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Learning to trust automated systems

The use of automated decisioning systems improves the consistency and speed of underwriting and the accuracy of data. It also facilitates volume lending. Perhaps you agree with me here, but thinking auto-decisioning is better is one thing and proving it is another.

Why would you need to prove the consistency and accuracy of a decisioning system? I can think of several parties for whom it is critical to delve deeper.

First, of course, are lenders. Lenders must be able to measure their ability to price risk. Second, the Financial Services Authority needs to be shown that auto-decisioning treats customers fairly. Third, funding providers – be they warehouse banks, portfolio purchasers or securitisation investors – must know the loans they are funding are created with due credit control. So it is critical that auto-decisioning performance is transparent.

But if you need to measure the performance of an auto-decisioning system, how do you do it? Human underwriters’ decisions are based on simple factors. A debt to net income calculation is about the limit of complexity, so if a human decision looks odd you can question it and probably understand the answer.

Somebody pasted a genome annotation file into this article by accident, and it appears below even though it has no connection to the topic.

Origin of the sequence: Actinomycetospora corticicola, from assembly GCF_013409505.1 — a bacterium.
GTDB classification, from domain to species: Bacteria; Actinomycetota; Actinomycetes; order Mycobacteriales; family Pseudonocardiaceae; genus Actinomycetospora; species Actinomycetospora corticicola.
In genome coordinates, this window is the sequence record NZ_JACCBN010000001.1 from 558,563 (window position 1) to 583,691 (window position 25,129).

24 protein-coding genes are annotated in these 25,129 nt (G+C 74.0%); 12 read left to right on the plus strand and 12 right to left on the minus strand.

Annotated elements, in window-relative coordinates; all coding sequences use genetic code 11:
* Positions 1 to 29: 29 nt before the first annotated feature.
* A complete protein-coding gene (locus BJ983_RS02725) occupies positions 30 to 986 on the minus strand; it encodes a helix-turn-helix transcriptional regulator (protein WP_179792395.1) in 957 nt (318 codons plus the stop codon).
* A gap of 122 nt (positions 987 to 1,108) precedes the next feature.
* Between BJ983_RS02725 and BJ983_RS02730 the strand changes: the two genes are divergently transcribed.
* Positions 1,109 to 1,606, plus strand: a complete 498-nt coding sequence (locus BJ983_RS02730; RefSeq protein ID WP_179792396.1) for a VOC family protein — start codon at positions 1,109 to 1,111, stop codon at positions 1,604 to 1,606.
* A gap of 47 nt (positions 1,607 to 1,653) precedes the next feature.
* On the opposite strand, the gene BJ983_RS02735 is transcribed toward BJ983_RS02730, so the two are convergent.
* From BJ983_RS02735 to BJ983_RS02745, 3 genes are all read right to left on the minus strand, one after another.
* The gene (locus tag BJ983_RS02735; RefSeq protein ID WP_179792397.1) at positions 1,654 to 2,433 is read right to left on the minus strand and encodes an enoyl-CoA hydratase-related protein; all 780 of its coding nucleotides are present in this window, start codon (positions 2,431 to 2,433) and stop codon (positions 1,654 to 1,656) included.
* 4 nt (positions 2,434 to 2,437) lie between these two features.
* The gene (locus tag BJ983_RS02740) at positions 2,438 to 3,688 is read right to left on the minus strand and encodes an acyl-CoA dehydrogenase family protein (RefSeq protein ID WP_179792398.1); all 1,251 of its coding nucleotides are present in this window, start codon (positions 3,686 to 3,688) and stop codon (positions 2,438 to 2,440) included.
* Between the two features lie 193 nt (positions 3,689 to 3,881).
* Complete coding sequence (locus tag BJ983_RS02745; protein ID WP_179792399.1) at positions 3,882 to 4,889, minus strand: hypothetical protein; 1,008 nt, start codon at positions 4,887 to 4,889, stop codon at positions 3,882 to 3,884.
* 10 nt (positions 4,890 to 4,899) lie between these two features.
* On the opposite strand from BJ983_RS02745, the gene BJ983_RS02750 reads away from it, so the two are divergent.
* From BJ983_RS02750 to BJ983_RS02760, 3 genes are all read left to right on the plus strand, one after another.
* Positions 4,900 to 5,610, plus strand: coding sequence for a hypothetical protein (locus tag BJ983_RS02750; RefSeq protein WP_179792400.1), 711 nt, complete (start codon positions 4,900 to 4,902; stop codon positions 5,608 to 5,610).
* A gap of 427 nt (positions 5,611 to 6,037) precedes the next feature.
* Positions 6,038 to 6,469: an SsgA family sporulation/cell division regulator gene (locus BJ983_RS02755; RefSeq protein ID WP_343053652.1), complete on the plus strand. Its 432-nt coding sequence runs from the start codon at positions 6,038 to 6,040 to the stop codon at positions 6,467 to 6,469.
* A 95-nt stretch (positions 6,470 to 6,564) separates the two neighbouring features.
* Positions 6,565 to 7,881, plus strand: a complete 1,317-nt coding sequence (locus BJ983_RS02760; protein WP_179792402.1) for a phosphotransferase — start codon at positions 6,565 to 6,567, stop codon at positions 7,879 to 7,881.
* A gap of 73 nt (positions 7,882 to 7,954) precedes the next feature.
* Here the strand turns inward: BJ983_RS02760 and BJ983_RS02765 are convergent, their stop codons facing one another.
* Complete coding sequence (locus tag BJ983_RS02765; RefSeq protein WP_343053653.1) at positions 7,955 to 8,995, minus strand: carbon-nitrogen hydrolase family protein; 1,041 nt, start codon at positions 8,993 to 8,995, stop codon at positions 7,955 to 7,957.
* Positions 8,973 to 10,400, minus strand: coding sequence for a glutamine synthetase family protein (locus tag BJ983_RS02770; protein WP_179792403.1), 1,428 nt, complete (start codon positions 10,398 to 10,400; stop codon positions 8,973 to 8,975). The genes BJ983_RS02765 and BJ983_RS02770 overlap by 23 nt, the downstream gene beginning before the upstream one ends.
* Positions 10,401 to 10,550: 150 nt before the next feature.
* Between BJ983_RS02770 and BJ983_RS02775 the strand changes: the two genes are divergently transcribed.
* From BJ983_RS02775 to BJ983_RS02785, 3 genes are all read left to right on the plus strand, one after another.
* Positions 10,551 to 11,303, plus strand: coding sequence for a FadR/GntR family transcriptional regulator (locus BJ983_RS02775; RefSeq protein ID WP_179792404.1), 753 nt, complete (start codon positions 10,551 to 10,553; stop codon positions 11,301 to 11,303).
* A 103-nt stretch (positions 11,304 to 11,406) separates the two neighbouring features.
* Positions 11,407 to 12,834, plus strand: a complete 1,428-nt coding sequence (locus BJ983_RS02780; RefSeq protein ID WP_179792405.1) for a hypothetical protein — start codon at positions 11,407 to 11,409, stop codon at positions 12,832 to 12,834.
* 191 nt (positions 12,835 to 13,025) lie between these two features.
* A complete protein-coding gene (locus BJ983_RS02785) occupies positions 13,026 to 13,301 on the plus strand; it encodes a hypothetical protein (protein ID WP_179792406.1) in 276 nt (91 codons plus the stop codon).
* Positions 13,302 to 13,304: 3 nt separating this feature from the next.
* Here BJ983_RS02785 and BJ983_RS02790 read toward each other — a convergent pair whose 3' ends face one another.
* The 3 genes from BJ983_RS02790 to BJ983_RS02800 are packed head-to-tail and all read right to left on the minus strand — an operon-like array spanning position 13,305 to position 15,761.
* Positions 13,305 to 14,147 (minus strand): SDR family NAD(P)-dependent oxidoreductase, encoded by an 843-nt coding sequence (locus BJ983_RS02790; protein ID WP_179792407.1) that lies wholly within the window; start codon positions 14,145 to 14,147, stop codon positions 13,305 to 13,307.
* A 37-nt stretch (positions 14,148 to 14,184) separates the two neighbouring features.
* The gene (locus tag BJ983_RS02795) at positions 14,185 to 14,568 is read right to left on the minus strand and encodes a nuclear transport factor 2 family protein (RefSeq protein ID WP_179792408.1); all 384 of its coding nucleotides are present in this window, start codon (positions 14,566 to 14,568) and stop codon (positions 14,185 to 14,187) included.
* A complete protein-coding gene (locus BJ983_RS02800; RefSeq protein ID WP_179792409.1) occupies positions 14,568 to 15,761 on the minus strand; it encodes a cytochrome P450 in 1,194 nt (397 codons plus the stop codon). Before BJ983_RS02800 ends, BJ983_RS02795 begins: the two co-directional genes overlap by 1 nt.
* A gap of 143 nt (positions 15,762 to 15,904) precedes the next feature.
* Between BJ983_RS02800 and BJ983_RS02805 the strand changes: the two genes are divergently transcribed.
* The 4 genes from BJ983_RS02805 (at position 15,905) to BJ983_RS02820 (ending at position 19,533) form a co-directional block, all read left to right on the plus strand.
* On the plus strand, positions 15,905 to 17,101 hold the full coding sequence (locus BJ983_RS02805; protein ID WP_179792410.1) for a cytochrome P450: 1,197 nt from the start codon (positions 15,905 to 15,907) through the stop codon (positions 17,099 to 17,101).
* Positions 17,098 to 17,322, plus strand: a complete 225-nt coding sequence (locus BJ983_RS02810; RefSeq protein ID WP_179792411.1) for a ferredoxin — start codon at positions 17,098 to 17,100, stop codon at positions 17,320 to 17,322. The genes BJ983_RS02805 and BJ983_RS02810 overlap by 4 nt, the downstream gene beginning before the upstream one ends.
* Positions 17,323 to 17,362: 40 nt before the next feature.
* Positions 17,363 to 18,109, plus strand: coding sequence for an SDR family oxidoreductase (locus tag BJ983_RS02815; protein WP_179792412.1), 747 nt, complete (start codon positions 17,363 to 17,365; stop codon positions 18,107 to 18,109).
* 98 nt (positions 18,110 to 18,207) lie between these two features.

Machines can only do what they’re told. But if they’re told what to do by a small group of intelligent, computer-savvy credit specialists, even if you know enough to ask the right questions the answers you get are likely to be complicated.

If an affordability model and a credit score assimilates dozens of data items per case and applies algorithms to generate seemingly arbitrary scores, how can you be sure a decision to lend is good?

Performance is the obvious measure of a successful credit policy but this only applies over the longer term. A year or more of data is required for meaningful conclusions to be drawn. On an everyday basis, the only way for lenders to police their decisioning systems is with robust audit and quality control processes.

Checking that the functioning of black box systems is compliant has not been advertised as a concern for the FSA yet but I am quite sure this will appear on its agenda as the popularity of auto-decisioning grows.

Making funders comfortable with auto-decisioning is an interesting area. If funders approve product criteria and general lending policy all should be well if the decisioning system writes business to specification. But I expect to see more interest being taken in the workings of decisioning systems.

Traditionally, the decision process has been carefully guarded by lenders, and rightly so. But lenders must bend a little and allow more scrutiny of their processes to boost volume and liquidity across the industry.

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